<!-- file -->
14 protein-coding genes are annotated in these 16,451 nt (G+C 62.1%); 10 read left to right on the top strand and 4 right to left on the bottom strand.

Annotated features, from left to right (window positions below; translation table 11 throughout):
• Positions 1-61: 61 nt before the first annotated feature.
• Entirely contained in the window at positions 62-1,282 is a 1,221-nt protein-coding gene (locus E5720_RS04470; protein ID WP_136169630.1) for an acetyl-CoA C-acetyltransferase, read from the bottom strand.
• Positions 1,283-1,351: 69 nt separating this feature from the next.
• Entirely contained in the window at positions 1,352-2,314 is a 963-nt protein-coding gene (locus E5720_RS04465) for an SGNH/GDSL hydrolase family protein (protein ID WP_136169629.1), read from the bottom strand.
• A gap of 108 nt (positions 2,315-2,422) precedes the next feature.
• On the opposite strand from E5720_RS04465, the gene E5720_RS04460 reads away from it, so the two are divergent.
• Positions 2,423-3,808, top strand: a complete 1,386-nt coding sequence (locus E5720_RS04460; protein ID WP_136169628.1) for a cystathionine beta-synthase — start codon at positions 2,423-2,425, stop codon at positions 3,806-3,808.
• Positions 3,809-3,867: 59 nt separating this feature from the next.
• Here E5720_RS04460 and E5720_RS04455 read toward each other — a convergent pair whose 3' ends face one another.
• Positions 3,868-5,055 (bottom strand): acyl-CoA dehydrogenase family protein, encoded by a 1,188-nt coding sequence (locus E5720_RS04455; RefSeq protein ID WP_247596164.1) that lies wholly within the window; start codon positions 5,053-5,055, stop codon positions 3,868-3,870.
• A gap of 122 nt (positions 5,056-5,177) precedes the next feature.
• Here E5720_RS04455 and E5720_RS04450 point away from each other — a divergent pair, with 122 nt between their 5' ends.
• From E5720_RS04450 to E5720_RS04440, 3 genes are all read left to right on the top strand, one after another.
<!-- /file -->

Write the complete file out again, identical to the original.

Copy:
14 protein-coding genes are annotated in these 16,451 nt (G+C 62.1%); 10 read left to right on the top strand and 4 right to left on the bottom strand.

Annotated features, from left to right (window positions below; translation table 11 throughout):
• Positions 1-61: 61 nt before the first annotated feature.
• Entirely contained in the window at positions 62-1,282 is a 1,221-nt protein-coding gene (locus E5720_RS04470; protein ID WP_136169630.1) for an acetyl-CoA C-acetyltransferase, read from the bottom strand.
• Positions 1,283-1,351: 69 nt separating this feature from the next.
• Entirely contained in the window at positions 1,352-2,314 is a 963-nt protein-coding gene (locus E5720_RS04465) for an SGNH/GDSL hydrolase family protein (protein ID WP_136169629.1), read from the bottom strand.
• A gap of 108 nt (positions 2,315-2,422) precedes the next feature.
• On the opposite strand from E5720_RS04465, the gene E5720_RS04460 reads away from it, so the two are divergent.
• Positions 2,423-3,808, top strand: a complete 1,386-nt coding sequence (locus E5720_RS04460; protein ID WP_136169628.1) for a cystathionine beta-synthase — start codon at positions 2,423-2,425, stop codon at positions 3,806-3,808.
• Positions 3,809-3,867: 59 nt separating this feature from the next.
• Here E5720_RS04460 and E5720_RS04455 read toward each other — a convergent pair whose 3' ends face one another.
• Positions 3,868-5,055 (bottom strand): acyl-CoA dehydrogenase family protein, encoded by a 1,188-nt coding sequence (locus E5720_RS04455; RefSeq protein ID WP_247596164.1) that lies wholly within the window; start codon positions 5,053-5,055, stop codon positions 3,868-3,870.
• A gap of 122 nt (positions 5,056-5,177) precedes the next feature.
• Here E5720_RS04455 and E5720_RS04450 point away from each other — a divergent pair, with 122 nt between their 5' ends.
• From E5720_RS04450 to E5720_RS04440, 3 genes are all read left to right on the top strand, one after another.